Anna Eleanor Roosevelt

Anna Eleanor Roosevelt (1884 - 1962)

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Anna Eleanor (Eleanor) Roosevelt
Born in New York, New Yorkmap
Ancestors ancestors
Wife of — married [location unknown]
Descendants descendants
Died in New York, New Yorkmap
Roosevelt-10 created 20 Nov 2008 | Last modified | Last edit: 7 Oct 2017
17:27: Robin Lee edited the Birth Date for Eleanor Roosevelt. (corrected data to match biography) [Thank Robin for this | 1 thank-you received]
This page has been accessed 6,574 times.

Categories: Spouses of US Presidents | First Ladies of the United States | American Heroes | LGBT | Notables.

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Eleanor Roosevelt is notable.
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Biography

Anna Eleanor Roosevelt[1] (October 11, 1884 – November 7, 1962) was the longest-serving First Lady of the United States, holding the post from 1933 to 1945 during her husband Franklin D. Roosevelt's four terms in office. President Harry S. Truman later nicknamed her the "First Lady of the World" in tribute to her human rights achievements.

Born into a wealthy and well-connected New York family, the Roosevelts, Eleanor had an unhappy childhood, suffering the deaths of both parents and one of her brothers at a young age. At 15, she attended Allenwood Academy in London, and was deeply influenced by feminist headmistress Marie Souvestre. Returning to the US, she married Franklin D. Roosevelt in 1905. The Roosevelts' marriage was complicated from the beginning by Franklin's controlling mother, and after discovering Franklin's affair with Lucy Mercer in 1918, Eleanor resolved to seek fulfillment in a public life of her own. She persuaded Franklin to stay in politics following his partial paralysis from polio, and began to give speeches and campaign in his place. After Franklin's election as Governor of New York, Eleanor regularly made public appearances on his behalf.

Though widely respected in her later years, Roosevelt was a controversial First Lady for her outspokenness, particularly for her stands on racial issues. She was the first presidential spouse to hold press conferences, write a syndicated newspaper column, and speak at a national convention; on a few occasions, she publicly disagreed with her husband's policies. She launched an experimental community at Arthurdale, West Virginia for the families of unemployed miners, later widely regarded as a failure. She advocated for expanded roles for women in the workplace, the civil rights of African Americans and Japanese Americans, and the rights of World War II refugees.

Sources

  1. Wikipedia:Eleanor Roosevelt

See also:

  • Source: S133 Abbreviation: Chub, Methiable (David Cheney, Columbus) Title: Chub, Methiable (David Cheney, Columbus) Publication: David E. Cheney, Columbus, Ohio, descendant of Ebenezer Cheney and Sarah Jones.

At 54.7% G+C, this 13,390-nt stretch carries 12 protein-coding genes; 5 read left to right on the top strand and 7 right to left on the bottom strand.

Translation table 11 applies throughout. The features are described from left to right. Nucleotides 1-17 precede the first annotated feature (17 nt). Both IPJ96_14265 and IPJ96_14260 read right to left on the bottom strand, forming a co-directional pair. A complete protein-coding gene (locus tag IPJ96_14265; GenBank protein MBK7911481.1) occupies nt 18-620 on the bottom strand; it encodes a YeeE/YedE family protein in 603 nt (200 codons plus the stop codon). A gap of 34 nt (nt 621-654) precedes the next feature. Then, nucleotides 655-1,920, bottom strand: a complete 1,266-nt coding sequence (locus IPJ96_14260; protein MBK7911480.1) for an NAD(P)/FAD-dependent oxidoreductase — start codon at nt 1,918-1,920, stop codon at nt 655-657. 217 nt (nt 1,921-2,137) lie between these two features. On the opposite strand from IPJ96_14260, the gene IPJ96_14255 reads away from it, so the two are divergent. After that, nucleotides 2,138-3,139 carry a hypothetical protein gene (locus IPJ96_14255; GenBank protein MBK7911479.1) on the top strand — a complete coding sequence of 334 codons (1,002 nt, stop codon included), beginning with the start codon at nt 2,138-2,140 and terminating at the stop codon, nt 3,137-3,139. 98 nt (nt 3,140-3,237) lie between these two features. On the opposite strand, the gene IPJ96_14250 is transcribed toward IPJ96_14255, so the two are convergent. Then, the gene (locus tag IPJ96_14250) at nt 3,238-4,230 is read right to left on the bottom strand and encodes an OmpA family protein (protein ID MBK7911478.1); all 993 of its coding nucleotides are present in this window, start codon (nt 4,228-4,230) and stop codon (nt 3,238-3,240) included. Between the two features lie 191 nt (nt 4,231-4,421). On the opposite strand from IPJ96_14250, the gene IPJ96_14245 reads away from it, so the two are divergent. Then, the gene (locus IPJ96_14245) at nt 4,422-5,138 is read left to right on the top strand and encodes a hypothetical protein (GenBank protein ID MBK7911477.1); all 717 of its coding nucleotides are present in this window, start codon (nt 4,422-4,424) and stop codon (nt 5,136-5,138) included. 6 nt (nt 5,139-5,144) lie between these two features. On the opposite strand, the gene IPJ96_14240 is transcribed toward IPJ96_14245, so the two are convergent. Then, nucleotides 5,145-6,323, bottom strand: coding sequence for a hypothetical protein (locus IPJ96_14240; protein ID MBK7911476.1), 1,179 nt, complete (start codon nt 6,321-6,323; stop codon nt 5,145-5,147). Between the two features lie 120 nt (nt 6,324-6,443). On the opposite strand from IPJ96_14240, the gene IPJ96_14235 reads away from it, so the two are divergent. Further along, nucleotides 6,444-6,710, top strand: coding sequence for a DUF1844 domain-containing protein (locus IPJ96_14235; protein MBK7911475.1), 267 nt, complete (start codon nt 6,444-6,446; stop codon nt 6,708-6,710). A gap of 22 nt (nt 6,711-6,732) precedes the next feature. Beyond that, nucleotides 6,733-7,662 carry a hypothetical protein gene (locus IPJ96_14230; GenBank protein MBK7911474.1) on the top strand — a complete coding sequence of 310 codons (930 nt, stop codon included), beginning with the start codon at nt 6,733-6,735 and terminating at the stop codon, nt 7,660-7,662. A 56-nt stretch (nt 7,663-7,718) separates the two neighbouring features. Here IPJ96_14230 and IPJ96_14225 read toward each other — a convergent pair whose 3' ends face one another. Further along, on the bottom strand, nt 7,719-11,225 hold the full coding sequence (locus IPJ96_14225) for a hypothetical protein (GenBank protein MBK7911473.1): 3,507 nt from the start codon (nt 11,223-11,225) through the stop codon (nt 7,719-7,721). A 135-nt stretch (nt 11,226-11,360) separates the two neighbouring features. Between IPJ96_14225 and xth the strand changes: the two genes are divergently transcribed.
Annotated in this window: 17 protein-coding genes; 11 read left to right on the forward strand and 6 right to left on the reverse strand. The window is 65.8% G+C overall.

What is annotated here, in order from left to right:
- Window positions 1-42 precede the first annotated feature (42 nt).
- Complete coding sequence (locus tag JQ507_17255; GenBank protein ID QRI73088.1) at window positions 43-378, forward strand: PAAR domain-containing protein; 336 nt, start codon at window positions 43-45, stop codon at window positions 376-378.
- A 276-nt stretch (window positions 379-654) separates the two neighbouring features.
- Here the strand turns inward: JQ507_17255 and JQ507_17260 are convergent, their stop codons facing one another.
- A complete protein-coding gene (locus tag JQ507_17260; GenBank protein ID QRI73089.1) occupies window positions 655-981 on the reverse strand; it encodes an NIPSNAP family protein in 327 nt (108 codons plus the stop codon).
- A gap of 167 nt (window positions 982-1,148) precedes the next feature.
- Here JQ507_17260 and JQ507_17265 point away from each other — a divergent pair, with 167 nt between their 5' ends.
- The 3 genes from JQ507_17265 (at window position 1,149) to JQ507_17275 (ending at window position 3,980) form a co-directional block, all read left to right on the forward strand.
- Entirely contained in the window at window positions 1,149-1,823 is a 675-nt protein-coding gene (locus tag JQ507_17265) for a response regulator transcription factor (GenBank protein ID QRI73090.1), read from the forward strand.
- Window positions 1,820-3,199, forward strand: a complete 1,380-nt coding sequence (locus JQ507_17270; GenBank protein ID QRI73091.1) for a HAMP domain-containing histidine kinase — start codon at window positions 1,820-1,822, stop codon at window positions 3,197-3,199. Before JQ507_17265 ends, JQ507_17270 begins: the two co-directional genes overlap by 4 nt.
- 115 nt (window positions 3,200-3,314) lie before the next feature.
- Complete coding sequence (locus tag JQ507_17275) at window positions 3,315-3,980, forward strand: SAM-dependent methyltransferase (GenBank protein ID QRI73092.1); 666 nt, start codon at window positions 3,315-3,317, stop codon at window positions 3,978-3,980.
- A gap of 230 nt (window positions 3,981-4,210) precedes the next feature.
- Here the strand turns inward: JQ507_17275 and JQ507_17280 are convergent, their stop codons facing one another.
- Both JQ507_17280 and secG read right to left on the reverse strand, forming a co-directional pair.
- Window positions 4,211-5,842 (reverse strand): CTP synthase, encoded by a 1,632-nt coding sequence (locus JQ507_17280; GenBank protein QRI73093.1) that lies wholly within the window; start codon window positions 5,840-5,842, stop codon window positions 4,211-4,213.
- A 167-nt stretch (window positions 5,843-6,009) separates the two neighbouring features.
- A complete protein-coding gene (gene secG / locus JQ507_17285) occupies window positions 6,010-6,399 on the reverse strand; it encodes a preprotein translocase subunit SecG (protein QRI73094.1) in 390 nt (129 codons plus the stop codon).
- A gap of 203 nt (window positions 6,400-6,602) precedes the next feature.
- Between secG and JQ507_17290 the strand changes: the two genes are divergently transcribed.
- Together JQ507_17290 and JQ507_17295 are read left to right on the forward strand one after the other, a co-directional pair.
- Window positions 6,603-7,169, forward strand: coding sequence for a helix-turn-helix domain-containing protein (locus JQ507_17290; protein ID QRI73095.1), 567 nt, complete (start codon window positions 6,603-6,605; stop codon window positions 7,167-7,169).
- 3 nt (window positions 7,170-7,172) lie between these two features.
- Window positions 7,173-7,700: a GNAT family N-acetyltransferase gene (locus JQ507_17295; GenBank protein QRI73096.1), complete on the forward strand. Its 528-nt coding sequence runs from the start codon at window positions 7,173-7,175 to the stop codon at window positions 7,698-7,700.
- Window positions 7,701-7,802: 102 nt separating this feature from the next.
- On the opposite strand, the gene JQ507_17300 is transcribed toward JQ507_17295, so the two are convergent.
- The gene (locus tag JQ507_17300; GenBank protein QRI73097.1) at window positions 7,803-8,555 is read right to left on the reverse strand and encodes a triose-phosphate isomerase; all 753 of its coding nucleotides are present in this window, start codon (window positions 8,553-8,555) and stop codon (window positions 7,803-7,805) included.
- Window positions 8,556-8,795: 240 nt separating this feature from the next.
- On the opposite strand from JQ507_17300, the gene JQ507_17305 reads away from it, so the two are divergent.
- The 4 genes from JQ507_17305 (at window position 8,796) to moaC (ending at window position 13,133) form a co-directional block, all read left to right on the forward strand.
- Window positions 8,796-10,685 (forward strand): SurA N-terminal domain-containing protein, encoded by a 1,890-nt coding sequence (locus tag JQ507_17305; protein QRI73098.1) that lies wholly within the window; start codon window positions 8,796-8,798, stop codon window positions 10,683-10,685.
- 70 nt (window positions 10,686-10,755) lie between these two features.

• Source: S178 Abbreviation: The White House, www.whitehouse.gov Title: The White House, www.whitehouse.gov Text: The White House, www.whitehouse.gov, accessed March 13, 2007 Paranthetical: Y
  • Source: S179 Abbreviation: www.fdrlibrary.marist.edu/children Title: www.fdrlibrary.marist.edu/children Text: www.fdrlibrary.marist.edu/children, accessed March 13, 2007





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Images: 3


Eleanor Roosevelt Image 2
Eleanor Roosevelt Image 2

Elliott Roosevelt Image 1
Elliott Roosevelt Image 1

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On 15 Sep 2017 at 00:37 GMT Lisa (Kelsey) Murphy wrote:

... suggested that she should make any comments she had on politics as off the record. She told them that she made her comments on purpose to stir controversy and get people talking about the issues. She thought no topic was off limits. FDR did not even publicly support civil rights until she started talking about the issues she had with the Jim Crow Laws.

Meltzer, Brad, Heroes for my son, pgs 64-65, Harper Collins Publishing

On 15 Sep 2017 at 00:31 GMT Lisa (Kelsey) Murphy wrote:

17,000 veterans and their families felt they were due overdue payments for their service during WWI. They descended on Washington DC in 1932 and built a tent city. President Hoover sent General MacArthur to meet them with force, tanks and tear gas. They left and returned in March of 1933 when FDR was in office. Did he send out the troops, tanks and force? No, he sent out Eleanor! Not only did she go out to handle it, she did not take troops or anything else. She went alone in the rain and mud. She walked among them and actually sat and talked with them and listened. Soon after, twenty-five thousand jobs were created for Vets due to executive order for creation of Civilian Conservation Corps. This also eventually led to the 1944 passage of the GI Bill of Rights. Many journalists ...

On 1 Jul 2016 at 16:46 GMT US Presidents Project WikiTree wrote:

Roosevelt-165 and Roosevelt-10 appear to represent the same person because: think these are the same person

On 1 Jul 2016 at 16:45 GMT US Presidents Project WikiTree wrote:

Roosvelt-19 and Roosevelt-10 appear to represent the same person because: same person LNAB mis-spelled

On 15 Jun 2015 at 21:56 GMT Robin Lee wrote:

Please add wikitreepresidents@googlegroups.com to the trusted list for this profile Robin

On 17 Sep 2014 at 15:10 GMT Eowyn Langholf wrote:

This profile is the
WikiPick of the Day!

On 11 Jan 2014 at 20:16 GMT Maggie N. wrote:

We would like to clean-up and add a little biography here !

Thanks ~~ Maggie, Project Leader http://www.wikitree.com/wiki/Project:US_Presidents



Eleanor is 10 degrees from Kevin Bacon, 16 degrees from Joseph Broussard, 22 degrees from Helmut Jungschaffer and 11 degrees from Queen Elizabeth II Windsor on our single family tree. Login to find your connection.

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